The Lady Gaga of ferns, and the Spartacus of ants

Friend of the blog (and former contributor) Devin Drown is wrapping up his first year on the faculty of the University of Alaska Fairbanks, where he’s been teaching the Principles of Evolution course. As a final assignment, Devin’s students are contributing posts to a class blog, Evolution, Naturally — and the first couple are great!

Margaret Oliver digs into the phylogenetic data used to support the renaming of a genus of desert-adapted, clonally reproducing ferns — after Lady Gaga. It turns out that the singer’s stage name is literally encoded in the DNA sequence that helps differentiate the new genus from its closest relatives, as Oliver illustrates in the best. Phylogeny. Figure. Ever.

(Evolution, Naturally)

Oliver’s Figure 3. (Evolution, Naturally)

Meanwhile, Alexandria Wenninger explains how some species of ants steal larvae from other ant colonies and raise them as workers — and how entomologists are discovering that those kidnapped workers can resist this unasked-for reassignment.

However, there is a growing body of evidence suggesting that the [captured workers] are not always so oblivious to their origins, as researchers observe more and more situations of what they are calling “slave (host) rebellion”. Czechowski and Godzinska, in their recent review article, “Enslaved ants: not as helpless as they were thought to be”, identify four types of rebelling behaviors, which range from aggressive acts by individual ants to a collective uprising against the parasites.

Charismatic Minifauna

A recent publication (B. Misof, et al. 2014. Phylogenomics resolves the timing and pattern of insect evolution. Science 346 (6210): 763-767.) takes on the herculean task of finding when insects first evolved. This is a particularly vexing question because 1) insects are squishy and don’t fossilize well, and 2) the vast majority of the species on the planet are insects. This is an insect world, we just live in it.

The paper was summarized BRILLIANTLY on WIRED (here). Including my favorite quote:

“Making sense of the diversity of insects in collections has traditionally been a task for a lone expert, usually specializing in just one subset of a group. They become so identified with their study organisms, they may be introduced as “The Ant Man” or “The Wasp Woman.” (No taxonomists I know wear spandex tights and capes to work, for which I am profoundly grateful.)”

Find out about when insects evolved, when they diversified (surprisingly, it started PRIOR to the radiation of angiosperms) and more.

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Feeling a little ill? Blame the trees (not just their pollen either)

A fungus called Cryptococcus gattii, has long known to be infective to humans… even though it’s found on trees.

This has particularly been a problem in Southern California, where people have been getting sick from C. gattii for yeas, and no one knew which tree was harboring the fungus. Find out who the culprit is and how they figured it out!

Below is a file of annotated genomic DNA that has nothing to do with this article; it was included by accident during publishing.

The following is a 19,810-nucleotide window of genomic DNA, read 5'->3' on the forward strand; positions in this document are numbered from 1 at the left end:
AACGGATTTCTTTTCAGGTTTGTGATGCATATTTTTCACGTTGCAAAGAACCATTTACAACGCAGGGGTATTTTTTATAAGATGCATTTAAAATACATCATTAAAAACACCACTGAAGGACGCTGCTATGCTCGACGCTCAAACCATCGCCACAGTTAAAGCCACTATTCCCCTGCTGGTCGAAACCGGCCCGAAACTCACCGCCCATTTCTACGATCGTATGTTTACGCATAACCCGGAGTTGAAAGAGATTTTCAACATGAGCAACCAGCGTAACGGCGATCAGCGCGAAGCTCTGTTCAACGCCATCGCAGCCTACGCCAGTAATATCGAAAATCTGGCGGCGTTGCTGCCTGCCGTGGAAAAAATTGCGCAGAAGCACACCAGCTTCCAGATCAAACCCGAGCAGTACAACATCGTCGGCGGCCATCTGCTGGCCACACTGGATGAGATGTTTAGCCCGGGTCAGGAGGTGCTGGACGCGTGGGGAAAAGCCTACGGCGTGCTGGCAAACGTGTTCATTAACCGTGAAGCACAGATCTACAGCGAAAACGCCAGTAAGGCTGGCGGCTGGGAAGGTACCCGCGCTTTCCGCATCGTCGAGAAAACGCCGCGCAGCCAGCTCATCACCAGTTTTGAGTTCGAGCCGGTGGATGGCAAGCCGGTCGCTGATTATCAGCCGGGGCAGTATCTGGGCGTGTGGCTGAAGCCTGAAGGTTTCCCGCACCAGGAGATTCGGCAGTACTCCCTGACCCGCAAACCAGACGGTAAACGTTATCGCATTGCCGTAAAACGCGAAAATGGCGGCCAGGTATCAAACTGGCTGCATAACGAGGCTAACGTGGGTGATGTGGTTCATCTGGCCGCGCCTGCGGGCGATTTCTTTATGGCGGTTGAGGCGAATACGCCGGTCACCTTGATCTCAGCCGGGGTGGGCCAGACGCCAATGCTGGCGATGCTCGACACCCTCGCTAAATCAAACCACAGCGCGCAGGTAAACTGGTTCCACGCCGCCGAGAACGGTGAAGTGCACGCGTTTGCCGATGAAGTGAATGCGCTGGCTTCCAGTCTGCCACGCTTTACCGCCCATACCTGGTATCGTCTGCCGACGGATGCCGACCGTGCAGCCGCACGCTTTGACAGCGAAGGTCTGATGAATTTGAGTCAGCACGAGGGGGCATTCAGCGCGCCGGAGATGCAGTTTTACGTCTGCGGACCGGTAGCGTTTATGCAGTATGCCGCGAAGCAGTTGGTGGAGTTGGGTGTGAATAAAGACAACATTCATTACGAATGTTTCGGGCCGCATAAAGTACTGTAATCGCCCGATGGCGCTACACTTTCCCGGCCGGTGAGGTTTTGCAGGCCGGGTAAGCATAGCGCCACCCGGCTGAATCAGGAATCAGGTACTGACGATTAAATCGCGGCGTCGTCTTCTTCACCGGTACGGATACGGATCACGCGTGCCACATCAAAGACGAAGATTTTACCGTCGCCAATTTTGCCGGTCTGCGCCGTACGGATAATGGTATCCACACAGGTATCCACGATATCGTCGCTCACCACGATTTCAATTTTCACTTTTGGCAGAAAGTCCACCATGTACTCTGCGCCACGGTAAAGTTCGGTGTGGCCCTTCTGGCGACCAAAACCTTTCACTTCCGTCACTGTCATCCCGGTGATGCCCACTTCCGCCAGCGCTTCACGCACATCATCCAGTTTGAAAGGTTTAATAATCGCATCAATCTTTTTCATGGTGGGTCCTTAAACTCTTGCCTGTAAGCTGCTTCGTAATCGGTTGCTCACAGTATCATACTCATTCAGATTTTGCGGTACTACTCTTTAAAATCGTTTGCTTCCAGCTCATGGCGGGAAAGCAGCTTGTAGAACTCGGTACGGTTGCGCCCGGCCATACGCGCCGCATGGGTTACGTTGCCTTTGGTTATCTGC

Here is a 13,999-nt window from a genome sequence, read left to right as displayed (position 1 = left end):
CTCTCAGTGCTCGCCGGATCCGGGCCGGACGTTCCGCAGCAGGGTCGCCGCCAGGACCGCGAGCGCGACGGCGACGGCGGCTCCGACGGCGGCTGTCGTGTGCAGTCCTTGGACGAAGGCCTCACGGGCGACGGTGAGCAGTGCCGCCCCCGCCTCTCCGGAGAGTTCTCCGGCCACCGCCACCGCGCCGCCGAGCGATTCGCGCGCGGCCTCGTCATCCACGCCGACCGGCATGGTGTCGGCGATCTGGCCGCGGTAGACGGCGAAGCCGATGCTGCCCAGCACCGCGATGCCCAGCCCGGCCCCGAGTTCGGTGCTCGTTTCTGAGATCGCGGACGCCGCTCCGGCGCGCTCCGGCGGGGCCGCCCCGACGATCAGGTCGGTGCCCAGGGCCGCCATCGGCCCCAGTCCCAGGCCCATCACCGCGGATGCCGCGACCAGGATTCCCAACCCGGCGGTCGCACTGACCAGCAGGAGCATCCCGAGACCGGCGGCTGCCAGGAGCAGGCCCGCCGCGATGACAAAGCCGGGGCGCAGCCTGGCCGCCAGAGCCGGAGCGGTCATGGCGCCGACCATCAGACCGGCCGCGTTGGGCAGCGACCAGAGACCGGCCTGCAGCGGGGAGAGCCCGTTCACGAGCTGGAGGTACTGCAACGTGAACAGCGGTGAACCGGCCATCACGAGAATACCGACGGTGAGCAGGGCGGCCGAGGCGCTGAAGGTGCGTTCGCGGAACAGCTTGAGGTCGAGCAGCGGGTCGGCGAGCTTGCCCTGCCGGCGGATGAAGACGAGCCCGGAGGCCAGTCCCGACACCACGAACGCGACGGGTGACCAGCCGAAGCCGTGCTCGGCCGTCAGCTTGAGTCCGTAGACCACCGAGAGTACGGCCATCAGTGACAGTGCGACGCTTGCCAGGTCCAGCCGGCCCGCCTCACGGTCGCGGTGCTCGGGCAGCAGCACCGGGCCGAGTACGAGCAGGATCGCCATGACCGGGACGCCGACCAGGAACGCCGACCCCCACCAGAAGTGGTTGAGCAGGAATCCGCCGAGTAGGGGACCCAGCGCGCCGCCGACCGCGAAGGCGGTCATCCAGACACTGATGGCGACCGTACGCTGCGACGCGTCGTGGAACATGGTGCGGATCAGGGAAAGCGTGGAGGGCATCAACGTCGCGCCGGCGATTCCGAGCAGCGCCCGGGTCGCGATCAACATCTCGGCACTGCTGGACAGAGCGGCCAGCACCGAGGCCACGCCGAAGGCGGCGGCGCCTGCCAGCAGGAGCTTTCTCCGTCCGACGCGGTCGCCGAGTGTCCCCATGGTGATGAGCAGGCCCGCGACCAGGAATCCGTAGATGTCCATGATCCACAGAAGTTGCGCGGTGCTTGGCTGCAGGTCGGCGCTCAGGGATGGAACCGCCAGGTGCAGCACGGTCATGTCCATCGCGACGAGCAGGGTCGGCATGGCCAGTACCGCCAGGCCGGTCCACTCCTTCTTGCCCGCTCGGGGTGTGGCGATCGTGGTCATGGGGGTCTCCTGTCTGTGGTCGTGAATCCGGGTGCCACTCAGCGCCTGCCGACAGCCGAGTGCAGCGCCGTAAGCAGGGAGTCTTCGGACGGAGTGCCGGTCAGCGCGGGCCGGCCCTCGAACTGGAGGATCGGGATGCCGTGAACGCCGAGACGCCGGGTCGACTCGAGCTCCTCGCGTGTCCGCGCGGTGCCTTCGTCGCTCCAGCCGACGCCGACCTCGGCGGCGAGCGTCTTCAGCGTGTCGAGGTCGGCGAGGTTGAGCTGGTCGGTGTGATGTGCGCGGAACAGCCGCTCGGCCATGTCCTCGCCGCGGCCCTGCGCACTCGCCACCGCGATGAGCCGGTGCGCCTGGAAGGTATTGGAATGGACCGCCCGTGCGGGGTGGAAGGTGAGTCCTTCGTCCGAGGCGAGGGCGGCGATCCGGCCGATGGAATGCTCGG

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Look there, up in the sky! It’s a bird! It’s a moth! It’s a…. hummingbird moth?

Last week NPR posted an excellent article about what can only be the coolest pollinator. Ever.

“like a flip-flop that doubles as a beer bottle opener; an optical illusion; a labradoodle; a frenemy, the hummingbird moth falls into that cryptic category of transformers in life that are more than one thing” – Linton Weeks ” What Exactly is that Birdlike Thing?”

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This boring-looking grass can occupy an extra 10,000 square miles, thanks to a helpful fungus

Mutualisms, in which two or more species provide each other with services or resources that they can’t produce on their own, are everywhere you find living things. Mutualists offer protection, help transport pollen, and provide key nutrients.

Even when a mutualist’s services aren’t absolutely vital, they can help make stressful environments tolerable. That’s the insight behind a new study that finds the help from one group of mutualists could allow an unremarkable-looking species of grass to colonize more than 25,000 square kilometers (almost 10,000 square miles) of territory where it otherwise wouldn’t survive.

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Scientists at work among the Joshua trees

When he’s not dismantling racist pseudoscience, Chris Smith studies the evolutionary ecology of species interactions. Willamette University sent along a videographer on Chris’s last field trip to study Joshua trees and the moths that pollinate them in central Nevada, and the result is now posted on Vimeo. It’s mainly geared toward showcasing how Willamette undergraduate students participate in the fieldwork, but I’d say it makes the desert look mighty good, too.

Pollination syndromes point to species interactions present and past

Ruby-throated Hummingbird at Cardinal Flower

Want hummingbirds? Paint the town red. Photo by U.S. Fish and Wildlife Service Northeast Region.

In my part of North America, spring is finally underway after a long slog of a winter. The trees lining the streets of my Minneapolis neighborhood are lacy-green with budding leaves, flowerbeds all over the University of Minnesota campus are yellow and red and pink with daffodils and tulips, and violets are popping up in the edges of lawns everywhere I look.

Of course, all of this colorful display isn’t for my benefit. Showy flowers are an adaptation to attract animal pollinators. Some flowers are quite precisely matched to a single species of pollinator, but most flowers have lots of visitors. These less specialized flowers are still adapted for their attractive function, though—and this is the origin of pollination syndromes.

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